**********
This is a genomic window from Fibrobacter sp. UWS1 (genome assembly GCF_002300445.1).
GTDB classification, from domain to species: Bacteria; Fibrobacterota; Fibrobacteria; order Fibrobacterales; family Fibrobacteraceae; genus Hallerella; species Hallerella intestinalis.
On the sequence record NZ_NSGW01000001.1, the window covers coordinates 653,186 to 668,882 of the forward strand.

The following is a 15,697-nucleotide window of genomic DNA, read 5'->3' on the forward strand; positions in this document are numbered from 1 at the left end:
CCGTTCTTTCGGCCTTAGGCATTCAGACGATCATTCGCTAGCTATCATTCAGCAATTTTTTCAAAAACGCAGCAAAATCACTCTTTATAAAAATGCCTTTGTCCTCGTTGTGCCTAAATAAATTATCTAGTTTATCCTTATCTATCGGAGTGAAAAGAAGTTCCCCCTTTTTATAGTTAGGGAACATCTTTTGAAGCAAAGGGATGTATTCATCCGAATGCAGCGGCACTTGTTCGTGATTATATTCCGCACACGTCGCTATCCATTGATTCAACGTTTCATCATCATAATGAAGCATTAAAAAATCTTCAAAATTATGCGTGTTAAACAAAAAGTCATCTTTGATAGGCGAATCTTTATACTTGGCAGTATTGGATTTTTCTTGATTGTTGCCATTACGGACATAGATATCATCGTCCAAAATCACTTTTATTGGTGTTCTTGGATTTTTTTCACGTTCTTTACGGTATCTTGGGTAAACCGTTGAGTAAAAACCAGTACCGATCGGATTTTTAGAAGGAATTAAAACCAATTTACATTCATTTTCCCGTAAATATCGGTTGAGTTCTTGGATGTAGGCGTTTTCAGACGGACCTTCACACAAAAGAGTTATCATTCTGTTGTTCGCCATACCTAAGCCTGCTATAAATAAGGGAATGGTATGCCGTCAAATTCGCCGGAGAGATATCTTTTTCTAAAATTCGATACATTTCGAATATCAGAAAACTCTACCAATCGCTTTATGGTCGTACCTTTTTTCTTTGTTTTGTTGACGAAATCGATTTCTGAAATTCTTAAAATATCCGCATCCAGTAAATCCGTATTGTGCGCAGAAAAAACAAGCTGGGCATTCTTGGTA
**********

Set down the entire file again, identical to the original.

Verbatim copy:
This is a genomic window from Fibrobacter sp. UWS1 (genome assembly GCF_002300445.1).
GTDB classification, from domain to species: Bacteria; Fibrobacterota; Fibrobacteria; order Fibrobacterales; family Fibrobacteraceae; genus Hallerella; species Hallerella intestinalis.
On the sequence record NZ_NSGW01000001.1, the window covers coordinates 653,186 to 668,882 of the forward strand.

The following is a 15,697-nucleotide window of genomic DNA, read 5'->3' on the forward strand; positions in this document are numbered from 1 at the left end:
CCGTTCTTTCGGCCTTAGGCATTCAGACGATCATTCGCTAGCTATCATTCAGCAATTTTTTCAAAAACGCAGCAAAATCACTCTTTATAAAAATGCCTTTGTCCTCGTTGTGCCTAAATAAATTATCTAGTTTATCCTTATCTATCGGAGTGAAAAGAAGTTCCCCCTTTTTATAGTTAGGGAACATCTTTTGAAGCAAAGGGATGTATTCATCCGAATGCAGCGGCACTTGTTCGTGATTATATTCCGCACACGTCGCTATCCATTGATTCAACGTTTCATCATCATAATGAAGCATTAAAAAATCTTCAAAATTATGCGTGTTAAACAAAAAGTCATCTTTGATAGGCGAATCTTTATACTTGGCAGTATTGGATTTTTCTTGATTGTTGCCATTACGGACATAGATATCATCGTCCAAAATCACTTTTATTGGTGTTCTTGGATTTTTTTCACGTTCTTTACGGTATCTTGGGTAAACCGTTGAGTAAAAACCAGTACCGATCGGATTTTTAGAAGGAATTAAAACCAATTTACATTCATTTTCCCGTAAATATCGGTTGAGTTCTTGGATGTAGGCGTTTTCAGACGGACCTTCACACAAAAGAGTTATCATTCTGTTGTTCGCCATACCTAAGCCTGCTATAAATAAGGGAATGGTATGCCGTCAAATTCGCCGGAGAGATATCTTTTTCTAAAATTCGATACATTTCGAATATCAGAAAACTCTACCAATCGCTTTATGGTCGTACCTTTTTTCTTTGTTTTGTTGACGAAATCGATTTCTGAAATTCTTAAAATATCCGCATCCAGTAAATCCGTATTGTGCGCAGAAAAAACAAGCTGGGCATTCTTGGTA